While I have read this book in its original language – Chinese – I have found a English translation selling at Amazon.com. It is refreshing to read the work of a China writer in Traditional Chinese because given my very limited exposure to Simplified Chinese, my reading appetite is often confined to either authors from Hong Kong or Taiwan.
During this brief period of my renewed interest in reading in my first language, I have realized and begun to internalize the subtle differences in the choice of words and phrases amongst these three different locations – China, Hong Kong, and Taiwan. In terms of language readability, of course reading works of a Hong Kong writer has always been a breeze to me. Since I was born there. Interestingly, I often have this impression that Taiwanese books are easier to read compares to books from China. But it doesn’t appear so. Perhaps it is because modern Chinese does not deviate too much from the not-so-modern Chinese that I have spent many years learning in school.
Tie Ning (鐵凝), the author of this book, has come with a long list of credential. She is the current president of the Chinese Writers Association, the first woman taking on that post. She has published close to 60 books, some of her works are translated into multiple languages, and some of her works have won awards.
The Chinese version of “How Long Is Forever (2007)” comprises of two novellas 《對面》,《永遠有多遠》 and four novelettes 《孕婦和牛》,《馬路動作》,《玛克力手印》,《暈厥羊》 (Note: ‘novella’ and ‘novelette’ are borrowed terms to describe the relative length of the story and not the actual word count as defined given the fact that these terms are used to measure English literature, not Chinese). The English version (2009) seems to have the two novellas – “How Long Is Forever” and “Woman Opposite” – and not the rest.
I would describe Tie Ning as a realism writer. Her characters and stories come alive through the day-to-day routines at the minute detail – intriguing, not mundane. To borrow one of the critics’ observations from the book’s appendix, in our recent time, it is rare to see someone writing about the good people. Not perfect, but good. Like the narrator’s cousin in the novella “How Long Is Forever” who has endured and taken advantage by her ailing grandma, her boyfriends who needed a place to stay, and her own brother. In the eyes of others, she has always lost out. But all she does is to always think of others before herself. Or like the pregnant woman in the novelette “Pregnant Woman And Her Cow”. The main character is worry free, often take her cow for a walk. One day she passes by a collapsed pillar that is of heritage value to the village. The stones are engraved with words but she is illiterate, so is her husband and her husband’s family. What if her child in the future asks her the meaning of these words? Quickly she borrowed a pen and a piece of paper from a group of students nearby and started – first time in her life – to write. And she intends to consult the wise people of the village later. Such determination! Tie Ning’s work is almost like a celebration of the not-too-perfect lives of the common people without dwelling into death, depression, desperation, delusion, and evil deeds – themes that could be more popular in today’s world.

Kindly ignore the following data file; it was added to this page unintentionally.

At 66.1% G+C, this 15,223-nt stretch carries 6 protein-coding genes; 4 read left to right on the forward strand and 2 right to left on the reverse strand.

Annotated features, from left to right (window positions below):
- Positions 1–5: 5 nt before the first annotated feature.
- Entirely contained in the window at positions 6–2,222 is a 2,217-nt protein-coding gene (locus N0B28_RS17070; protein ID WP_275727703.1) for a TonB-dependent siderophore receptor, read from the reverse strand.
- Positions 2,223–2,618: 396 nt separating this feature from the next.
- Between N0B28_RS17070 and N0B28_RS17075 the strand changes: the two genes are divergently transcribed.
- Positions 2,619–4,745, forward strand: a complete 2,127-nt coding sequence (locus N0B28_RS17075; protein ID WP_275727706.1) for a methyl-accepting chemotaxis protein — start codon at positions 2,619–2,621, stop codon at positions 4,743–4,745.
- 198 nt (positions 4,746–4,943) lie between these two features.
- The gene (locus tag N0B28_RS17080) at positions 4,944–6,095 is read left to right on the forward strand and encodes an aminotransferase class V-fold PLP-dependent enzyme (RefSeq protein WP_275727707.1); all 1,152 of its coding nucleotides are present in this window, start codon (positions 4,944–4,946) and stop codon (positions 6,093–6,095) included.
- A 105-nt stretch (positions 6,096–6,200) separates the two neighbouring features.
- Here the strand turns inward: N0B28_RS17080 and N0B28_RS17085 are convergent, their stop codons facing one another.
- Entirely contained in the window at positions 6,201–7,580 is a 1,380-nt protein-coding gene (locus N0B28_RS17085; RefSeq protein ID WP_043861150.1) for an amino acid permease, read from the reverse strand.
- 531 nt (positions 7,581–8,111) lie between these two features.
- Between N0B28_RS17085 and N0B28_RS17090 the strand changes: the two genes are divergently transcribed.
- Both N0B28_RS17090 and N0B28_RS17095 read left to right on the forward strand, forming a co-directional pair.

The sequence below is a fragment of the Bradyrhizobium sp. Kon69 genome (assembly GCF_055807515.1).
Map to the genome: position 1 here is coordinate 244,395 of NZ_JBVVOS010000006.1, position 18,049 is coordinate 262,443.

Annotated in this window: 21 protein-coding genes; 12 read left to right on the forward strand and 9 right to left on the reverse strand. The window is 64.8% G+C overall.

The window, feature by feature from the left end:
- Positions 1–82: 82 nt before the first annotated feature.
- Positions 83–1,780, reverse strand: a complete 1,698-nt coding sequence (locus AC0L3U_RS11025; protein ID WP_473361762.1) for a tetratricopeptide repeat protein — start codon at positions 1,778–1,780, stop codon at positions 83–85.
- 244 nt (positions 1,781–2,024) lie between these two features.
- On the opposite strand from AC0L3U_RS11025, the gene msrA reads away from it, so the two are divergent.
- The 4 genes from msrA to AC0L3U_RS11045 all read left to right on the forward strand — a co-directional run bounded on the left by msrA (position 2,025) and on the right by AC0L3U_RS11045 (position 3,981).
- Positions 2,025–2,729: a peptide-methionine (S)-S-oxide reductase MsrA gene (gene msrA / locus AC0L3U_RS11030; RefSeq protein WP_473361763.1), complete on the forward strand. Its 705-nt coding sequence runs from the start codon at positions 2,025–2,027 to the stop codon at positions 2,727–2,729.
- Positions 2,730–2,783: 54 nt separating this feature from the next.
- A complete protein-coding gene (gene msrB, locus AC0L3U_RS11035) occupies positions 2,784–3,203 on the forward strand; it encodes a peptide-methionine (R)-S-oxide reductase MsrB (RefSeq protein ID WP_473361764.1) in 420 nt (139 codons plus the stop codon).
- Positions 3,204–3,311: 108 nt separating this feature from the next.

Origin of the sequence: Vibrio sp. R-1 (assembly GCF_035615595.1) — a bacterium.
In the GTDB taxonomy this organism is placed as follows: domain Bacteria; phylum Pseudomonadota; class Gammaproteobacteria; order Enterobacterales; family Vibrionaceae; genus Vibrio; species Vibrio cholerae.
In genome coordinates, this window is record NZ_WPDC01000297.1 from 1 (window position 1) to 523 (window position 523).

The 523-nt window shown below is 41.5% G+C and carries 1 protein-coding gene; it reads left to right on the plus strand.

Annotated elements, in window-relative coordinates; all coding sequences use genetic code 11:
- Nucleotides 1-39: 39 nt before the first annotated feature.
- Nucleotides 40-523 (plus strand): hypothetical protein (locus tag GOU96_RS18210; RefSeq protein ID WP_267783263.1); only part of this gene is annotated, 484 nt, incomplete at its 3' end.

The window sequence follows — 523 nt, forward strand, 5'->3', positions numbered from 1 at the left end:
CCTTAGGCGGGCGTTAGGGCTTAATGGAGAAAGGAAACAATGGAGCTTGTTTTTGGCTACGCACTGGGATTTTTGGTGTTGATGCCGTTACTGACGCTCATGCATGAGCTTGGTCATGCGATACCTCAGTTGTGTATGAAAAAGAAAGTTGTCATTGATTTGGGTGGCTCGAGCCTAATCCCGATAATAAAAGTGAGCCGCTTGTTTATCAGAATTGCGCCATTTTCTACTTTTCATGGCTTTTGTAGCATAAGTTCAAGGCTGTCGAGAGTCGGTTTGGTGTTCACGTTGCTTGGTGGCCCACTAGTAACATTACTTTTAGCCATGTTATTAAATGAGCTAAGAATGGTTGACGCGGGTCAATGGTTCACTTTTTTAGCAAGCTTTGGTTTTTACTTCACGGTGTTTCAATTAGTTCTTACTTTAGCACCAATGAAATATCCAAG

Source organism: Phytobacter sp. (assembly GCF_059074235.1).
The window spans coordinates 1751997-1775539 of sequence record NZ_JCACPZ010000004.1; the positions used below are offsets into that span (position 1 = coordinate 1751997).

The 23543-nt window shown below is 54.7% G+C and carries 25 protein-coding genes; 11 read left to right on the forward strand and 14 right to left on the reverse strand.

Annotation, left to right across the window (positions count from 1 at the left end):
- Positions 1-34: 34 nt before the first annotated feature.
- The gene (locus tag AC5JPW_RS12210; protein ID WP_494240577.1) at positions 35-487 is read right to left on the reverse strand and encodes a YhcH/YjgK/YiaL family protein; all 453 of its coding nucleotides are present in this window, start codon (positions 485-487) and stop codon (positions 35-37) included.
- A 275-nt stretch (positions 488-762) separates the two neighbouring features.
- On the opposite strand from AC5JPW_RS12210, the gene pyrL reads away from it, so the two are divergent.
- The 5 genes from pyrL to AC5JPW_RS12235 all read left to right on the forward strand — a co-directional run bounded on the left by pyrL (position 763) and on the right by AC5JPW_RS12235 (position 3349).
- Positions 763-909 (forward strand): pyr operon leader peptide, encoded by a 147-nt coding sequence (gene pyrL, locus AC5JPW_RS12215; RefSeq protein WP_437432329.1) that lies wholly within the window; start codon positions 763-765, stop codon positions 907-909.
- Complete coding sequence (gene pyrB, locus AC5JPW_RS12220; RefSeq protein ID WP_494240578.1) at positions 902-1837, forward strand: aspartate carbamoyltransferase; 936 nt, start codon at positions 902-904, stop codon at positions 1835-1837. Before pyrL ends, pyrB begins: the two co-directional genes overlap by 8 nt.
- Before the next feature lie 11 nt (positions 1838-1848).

In the preface penned by Tie Ning, she wrote that to her, ‘novelettes’ are like scenery. ‘Novella’, on the other hand, are like stories. And ‘novels’ are destinies. I am certainly looking forward to reading the next book of hers. Perhaps a novel for a change.
PS. Why would Singapore library classifies this book under romance? I have no clue.